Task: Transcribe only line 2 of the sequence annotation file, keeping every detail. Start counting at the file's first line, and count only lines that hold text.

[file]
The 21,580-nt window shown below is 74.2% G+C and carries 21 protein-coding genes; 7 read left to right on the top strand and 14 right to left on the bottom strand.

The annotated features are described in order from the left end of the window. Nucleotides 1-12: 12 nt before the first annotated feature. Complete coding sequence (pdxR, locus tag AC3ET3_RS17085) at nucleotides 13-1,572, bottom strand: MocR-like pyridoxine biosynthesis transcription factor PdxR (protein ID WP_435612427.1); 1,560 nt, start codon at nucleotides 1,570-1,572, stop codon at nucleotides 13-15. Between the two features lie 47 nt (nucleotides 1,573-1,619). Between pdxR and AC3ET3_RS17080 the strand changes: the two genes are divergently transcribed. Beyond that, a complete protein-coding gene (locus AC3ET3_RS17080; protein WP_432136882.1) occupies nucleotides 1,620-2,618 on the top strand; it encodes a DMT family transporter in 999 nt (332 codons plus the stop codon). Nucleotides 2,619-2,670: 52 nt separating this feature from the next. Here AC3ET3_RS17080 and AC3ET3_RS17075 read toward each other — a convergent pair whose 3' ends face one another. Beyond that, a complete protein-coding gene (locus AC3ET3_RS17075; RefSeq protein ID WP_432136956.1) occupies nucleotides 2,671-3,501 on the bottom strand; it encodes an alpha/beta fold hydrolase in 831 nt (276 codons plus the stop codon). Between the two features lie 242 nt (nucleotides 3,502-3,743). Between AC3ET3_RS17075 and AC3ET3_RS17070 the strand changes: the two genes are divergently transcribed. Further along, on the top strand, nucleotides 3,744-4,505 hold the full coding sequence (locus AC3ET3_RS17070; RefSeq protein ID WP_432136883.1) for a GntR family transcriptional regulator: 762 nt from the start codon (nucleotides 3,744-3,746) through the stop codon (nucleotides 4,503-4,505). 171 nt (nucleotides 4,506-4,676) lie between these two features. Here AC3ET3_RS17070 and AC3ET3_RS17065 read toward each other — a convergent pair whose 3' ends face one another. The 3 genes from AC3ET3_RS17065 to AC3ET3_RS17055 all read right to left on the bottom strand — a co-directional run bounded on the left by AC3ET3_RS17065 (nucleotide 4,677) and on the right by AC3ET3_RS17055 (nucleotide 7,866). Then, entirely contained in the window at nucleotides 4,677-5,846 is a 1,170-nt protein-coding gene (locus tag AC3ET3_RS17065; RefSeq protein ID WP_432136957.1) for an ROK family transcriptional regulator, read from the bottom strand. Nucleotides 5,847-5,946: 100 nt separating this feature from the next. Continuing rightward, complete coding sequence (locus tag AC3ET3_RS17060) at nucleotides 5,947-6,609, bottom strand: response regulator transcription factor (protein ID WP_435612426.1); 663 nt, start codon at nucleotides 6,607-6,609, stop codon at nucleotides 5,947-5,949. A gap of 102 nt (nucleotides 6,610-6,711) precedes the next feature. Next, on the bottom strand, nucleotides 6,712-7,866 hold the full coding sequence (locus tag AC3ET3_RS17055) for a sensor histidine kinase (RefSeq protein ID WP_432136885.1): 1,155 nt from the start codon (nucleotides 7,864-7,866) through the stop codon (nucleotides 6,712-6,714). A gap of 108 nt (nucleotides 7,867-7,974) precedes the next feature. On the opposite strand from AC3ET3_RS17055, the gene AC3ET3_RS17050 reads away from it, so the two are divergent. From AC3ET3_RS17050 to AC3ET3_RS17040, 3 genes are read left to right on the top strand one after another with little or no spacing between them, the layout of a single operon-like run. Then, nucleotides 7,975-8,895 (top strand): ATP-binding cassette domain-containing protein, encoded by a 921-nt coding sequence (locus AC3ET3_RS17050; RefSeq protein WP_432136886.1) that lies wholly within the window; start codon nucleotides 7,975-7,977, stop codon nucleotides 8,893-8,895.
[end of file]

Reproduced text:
The annotated features are described in order from the left end of the window. Nucleotides 1-12: 12 nt before the first annotated feature. Complete coding sequence (pdxR, locus tag AC3ET3_RS17085) at nucleotides 13-1,572, bottom strand: MocR-like pyridoxine biosynthesis transcription factor PdxR (protein ID WP_435612427.1); 1,560 nt, start codon at nucleotides 1,570-1,572, stop codon at nucleotides 13-15. Between the two features lie 47 nt (nucleotides 1,573-1,619). Between pdxR and AC3ET3_RS17080 the strand changes: the two genes are divergently transcribed. Beyond that, a complete protein-coding gene (locus AC3ET3_RS17080; protein WP_432136882.1) occupies nucleotides 1,620-2,618 on the top strand; it encodes a DMT family transporter in 999 nt (332 codons plus the stop codon). Nucleotides 2,619-2,670: 52 nt separating this feature from the next. Here AC3ET3_RS17080 and AC3ET3_RS17075 read toward each other — a convergent pair whose 3' ends face one another. Beyond that, a complete protein-coding gene (locus AC3ET3_RS17075; RefSeq protein ID WP_432136956.1) occupies nucleotides 2,671-3,501 on the bottom strand; it encodes an alpha/beta fold hydrolase in 831 nt (276 codons plus the stop codon). Between the two features lie 242 nt (nucleotides 3,502-3,743). Between AC3ET3_RS17075 and AC3ET3_RS17070 the strand changes: the two genes are divergently transcribed. Further along, on the top strand, nucleotides 3,744-4,505 hold the full coding sequence (locus AC3ET3_RS17070; RefSeq protein ID WP_432136883.1) for a GntR family transcriptional regulator: 762 nt from the start codon (nucleotides 3,744-3,746) through the stop codon (nucleotides 4,503-4,505). 171 nt (nucleotides 4,506-4,676) lie between these two features. Here AC3ET3_RS17070 and AC3ET3_RS17065 read toward each other — a convergent pair whose 3' ends face one another. The 3 genes from AC3ET3_RS17065 to AC3ET3_RS17055 all read right to left on the bottom strand — a co-directional run bounded on the left by AC3ET3_RS17065 (nucleotide 4,677) and on the right by AC3ET3_RS17055 (nucleotide 7,866). Then, entirely contained in the window at nucleotides 4,677-5,846 is a 1,170-nt protein-coding gene (locus tag AC3ET3_RS17065; RefSeq protein ID WP_432136957.1) for an ROK family transcriptional regulator, read from the bottom strand. Nucleotides 5,847-5,946: 100 nt separating this feature from the next. Continuing rightward, complete coding sequence (locus tag AC3ET3_RS17060) at nucleotides 5,947-6,609, bottom strand: response regulator transcription factor (protein ID WP_435612426.1); 663 nt, start codon at nucleotides 6,607-6,609, stop codon at nucleotides 5,947-5,949. A gap of 102 nt (nucleotides 6,610-6,711) precedes the next feature. Next, on the bottom strand, nucleotides 6,712-7,866 hold the full coding sequence (locus tag AC3ET3_RS17055) for a sensor histidine kinase (RefSeq protein ID WP_432136885.1): 1,155 nt from the start codon (nucleotides 7,864-7,866) through the stop codon (nucleotides 6,712-6,714). A gap of 108 nt (nucleotides 7,867-7,974) precedes the next feature. On the opposite strand from AC3ET3_RS17055, the gene AC3ET3_RS17050 reads away from it, so the two are divergent. From AC3ET3_RS17050 to AC3ET3_RS17040, 3 genes are read left to right on the top strand one after another with little or no spacing between them, the layout of a single operon-like run. Then, nucleotides 7,975-8,895 (top strand): ATP-binding cassette domain-containing protein, encoded by a 921-nt coding sequence (locus AC3ET3_RS17050; RefSeq protein WP_432136886.1) that lies wholly within the window; start codon nucleotides 7,975-7,977, stop codon nucleotides 8,893-8,895.